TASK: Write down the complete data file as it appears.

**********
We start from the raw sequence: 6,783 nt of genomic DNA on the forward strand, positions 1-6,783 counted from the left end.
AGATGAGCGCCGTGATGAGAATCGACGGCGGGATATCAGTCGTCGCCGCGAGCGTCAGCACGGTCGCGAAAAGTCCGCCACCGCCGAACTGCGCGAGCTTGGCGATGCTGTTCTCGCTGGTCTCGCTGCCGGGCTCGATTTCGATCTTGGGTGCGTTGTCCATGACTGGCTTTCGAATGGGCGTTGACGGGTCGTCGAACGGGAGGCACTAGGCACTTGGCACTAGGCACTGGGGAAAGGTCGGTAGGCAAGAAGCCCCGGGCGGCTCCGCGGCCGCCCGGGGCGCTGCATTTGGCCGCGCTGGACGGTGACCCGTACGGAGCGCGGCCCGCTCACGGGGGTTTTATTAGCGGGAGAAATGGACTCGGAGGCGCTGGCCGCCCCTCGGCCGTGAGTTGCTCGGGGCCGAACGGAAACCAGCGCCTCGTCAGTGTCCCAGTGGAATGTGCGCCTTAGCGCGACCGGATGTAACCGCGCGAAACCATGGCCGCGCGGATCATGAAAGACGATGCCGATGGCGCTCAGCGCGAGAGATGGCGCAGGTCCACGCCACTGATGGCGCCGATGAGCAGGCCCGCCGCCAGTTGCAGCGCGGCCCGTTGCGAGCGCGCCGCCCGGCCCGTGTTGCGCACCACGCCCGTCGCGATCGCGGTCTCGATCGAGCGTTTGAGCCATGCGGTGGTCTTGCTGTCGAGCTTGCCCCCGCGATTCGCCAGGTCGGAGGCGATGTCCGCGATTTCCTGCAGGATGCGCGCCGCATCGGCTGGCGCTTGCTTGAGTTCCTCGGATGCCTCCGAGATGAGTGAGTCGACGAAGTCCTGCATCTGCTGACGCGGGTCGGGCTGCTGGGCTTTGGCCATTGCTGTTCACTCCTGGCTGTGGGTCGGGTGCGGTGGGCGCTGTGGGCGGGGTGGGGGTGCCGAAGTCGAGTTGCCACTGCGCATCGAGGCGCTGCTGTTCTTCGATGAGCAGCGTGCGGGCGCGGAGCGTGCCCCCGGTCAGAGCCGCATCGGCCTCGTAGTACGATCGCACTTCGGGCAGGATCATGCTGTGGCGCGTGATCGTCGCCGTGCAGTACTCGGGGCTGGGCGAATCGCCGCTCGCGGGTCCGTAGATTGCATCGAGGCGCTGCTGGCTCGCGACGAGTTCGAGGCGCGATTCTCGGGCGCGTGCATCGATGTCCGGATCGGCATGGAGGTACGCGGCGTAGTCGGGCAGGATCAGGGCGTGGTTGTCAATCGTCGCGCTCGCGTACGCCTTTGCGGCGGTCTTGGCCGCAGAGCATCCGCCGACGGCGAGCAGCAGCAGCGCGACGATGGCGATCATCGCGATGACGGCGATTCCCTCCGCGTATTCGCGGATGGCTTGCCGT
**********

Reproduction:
We start from the raw sequence: 6,783 nt of genomic DNA on the forward strand, positions 1-6,783 counted from the left end.
AGATGAGCGCCGTGATGAGAATCGACGGCGGGATATCAGTCGTCGCCGCGAGCGTCAGCACGGTCGCGAAAAGTCCGCCACCGCCGAACTGCGCGAGCTTGGCGATGCTGTTCTCGCTGGTCTCGCTGCCGGGCTCGATTTCGATCTTGGGTGCGTTGTCCATGACTGGCTTTCGAATGGGCGTTGACGGGTCGTCGAACGGGAGGCACTAGGCACTTGGCACTAGGCACTGGGGAAAGGTCGGTAGGCAAGAAGCCCCGGGCGGCTCCGCGGCCGCCCGGGGCGCTGCATTTGGCCGCGCTGGACGGTGACCCGTACGGAGCGCGGCCCGCTCACGGGGGTTTTATTAGCGGGAGAAATGGACTCGGAGGCGCTGGCCGCCCCTCGGCCGTGAGTTGCTCGGGGCCGAACGGAAACCAGCGCCTCGTCAGTGTCCCAGTGGAATGTGCGCCTTAGCGCGACCGGATGTAACCGCGCGAAACCATGGCCGCGCGGATCATGAAAGACGATGCCGATGGCGCTCAGCGCGAGAGATGGCGCAGGTCCACGCCACTGATGGCGCCGATGAGCAGGCCCGCCGCCAGTTGCAGCGCGGCCCGTTGCGAGCGCGCCGCCCGGCCCGTGTTGCGCACCACGCCCGTCGCGATCGCGGTCTCGATCGAGCGTTTGAGCCATGCGGTGGTCTTGCTGTCGAGCTTGCCCCCGCGATTCGCCAGGTCGGAGGCGATGTCCGCGATTTCCTGCAGGATGCGCGCCGCATCGGCTGGCGCTTGCTTGAGTTCCTCGGATGCCTCCGAGATGAGTGAGTCGACGAAGTCCTGCATCTGCTGACGCGGGTCGGGCTGCTGGGCTTTGGCCATTGCTGTTCACTCCTGGCTGTGGGTCGGGTGCGGTGGGCGCTGTGGGCGGGGTGGGGGTGCCGAAGTCGAGTTGCCACTGCGCATCGAGGCGCTGCTGTTCTTCGATGAGCAGCGTGCGGGCGCGGAGCGTGCCCCCGGTCAGAGCCGCATCGGCCTCGTAGTACGATCGCACTTCGGGCAGGATCATGCTGTGGCGCGTGATCGTCGCCGTGCAGTACTCGGGGCTGGGCGAATCGCCGCTCGCGGGTCCGTAGATTGCATCGAGGCGCTGCTGGCTCGCGACGAGTTCGAGGCGCGATTCTCGGGCGCGTGCATCGATGTCCGGATCGGCATGGAGGTACGCGGCGTAGTCGGGCAGGATCAGGGCGTGGTTGTCAATCGTCGCGCTCGCGTACGCCTTTGCGGCGGTCTTGGCCGCAGAGCATCCGCCGACGGCGAGCAGCAGCAGCGCGACGATGGCGATCATCGCGATGACGGCGATTCCCTCCGCGTATTCGCGGATGGCTTGCCGT